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Peach State Health Plan shares preventive tips

ATLANTA  —  For Cervical Cancer Awareness Month, Peach State Health Plan is encouraging women to get screened regularly starting at age 21.
Georgia has the fifth highest cervical cancer death rate in the U.S. as of 2012, according to the Division of Cancer Prevention and Control at the Centers for Disease Control.
“One of the most important things a woman can do to combat cervical cancer is to schedule regular screening exams. Women ages 21-65 should be tested at least every three years by their physician. If you have high risk factors such as Human Papilloma Virus (HPV) or Human Immunodeficiency Virus (HIV), you should definitely be tested,” said Dr. John Greeson, senior vice president, medical affairs, Peach State Health Plan. Women ages 30-65 may also screen every five years using standard cervical cell testing and HPV co-testing.
Regular screening can detect cervical dysplasia (pre-cancers), and early treatment can stop cervical dysplasia before cancer develops.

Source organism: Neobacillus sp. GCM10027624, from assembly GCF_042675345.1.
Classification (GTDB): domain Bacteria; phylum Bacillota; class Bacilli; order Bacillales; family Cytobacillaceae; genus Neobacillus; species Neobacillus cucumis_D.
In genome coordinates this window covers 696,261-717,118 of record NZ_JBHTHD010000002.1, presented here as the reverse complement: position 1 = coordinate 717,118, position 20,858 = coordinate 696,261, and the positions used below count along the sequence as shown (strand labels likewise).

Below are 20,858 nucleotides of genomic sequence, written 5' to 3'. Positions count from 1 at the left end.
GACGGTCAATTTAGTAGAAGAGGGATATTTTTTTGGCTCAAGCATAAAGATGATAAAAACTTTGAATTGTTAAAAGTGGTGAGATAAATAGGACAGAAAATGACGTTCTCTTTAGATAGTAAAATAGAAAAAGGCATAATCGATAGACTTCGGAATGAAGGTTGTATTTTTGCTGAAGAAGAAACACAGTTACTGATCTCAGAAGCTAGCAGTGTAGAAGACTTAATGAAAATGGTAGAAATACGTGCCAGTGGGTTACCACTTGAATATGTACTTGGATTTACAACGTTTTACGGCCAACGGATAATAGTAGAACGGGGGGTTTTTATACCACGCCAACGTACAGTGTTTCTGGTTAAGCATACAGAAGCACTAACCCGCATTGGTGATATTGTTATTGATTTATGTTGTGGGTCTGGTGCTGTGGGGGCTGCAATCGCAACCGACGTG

In addition, there are a number of risk factors to consider in the prevention of cervical cancer. These include:
• Sexually Transmitted Diseases. HPV (human papillomavirus) infection, which can be passed from one person to another during intercourse, is the most important risk factor for cervical cancer. Studies have also suggested that women who have contracted Chlamydia are at greater risk for cervical cancer.
• Tobacco Smoking. Smoking is a dangerous health habit in general, and women who smoke are twice as likely as non-smokers to get cervical cancer. The addition of chemical additives and a reduced immune system may damage DNA in cells of the cervix, making cancer more likely to develop.
• Poor Diet and Lack of Exercise. Diets comprised of highly processed foods that are low in vitamins and healthy nutrients have been linked to an increased risk of developing cervical and other cancers. Similarly, women who are overweight are at a higher risk for developing cervical cancer.
• Multiple Pregnancies and Teen Pregnancies. Women who have had three or more full-term pregnancies have an increased risk of cervical cancer. Additionally, the risk of developing cervical cancer is nearly twice as high for women who had a first full-term pregnancy before the age of 17.
• HIV Infection. HIV is another major risk factor for cervical cancer. HIV makes a woman’s immune system less able to fight both the virus and early cancers. HIV-positive women may have pre-cancerous lesions develop into more invasive cancer at a faster rate than HIV-negative women.
Peach State Health Plan is a Care Management Organization that serves the Medicaid and PeachCare for Kids® population in partnership with Georgia Families. Peach State Health Plan is a wholly owned subsidiary of Centene Corporation.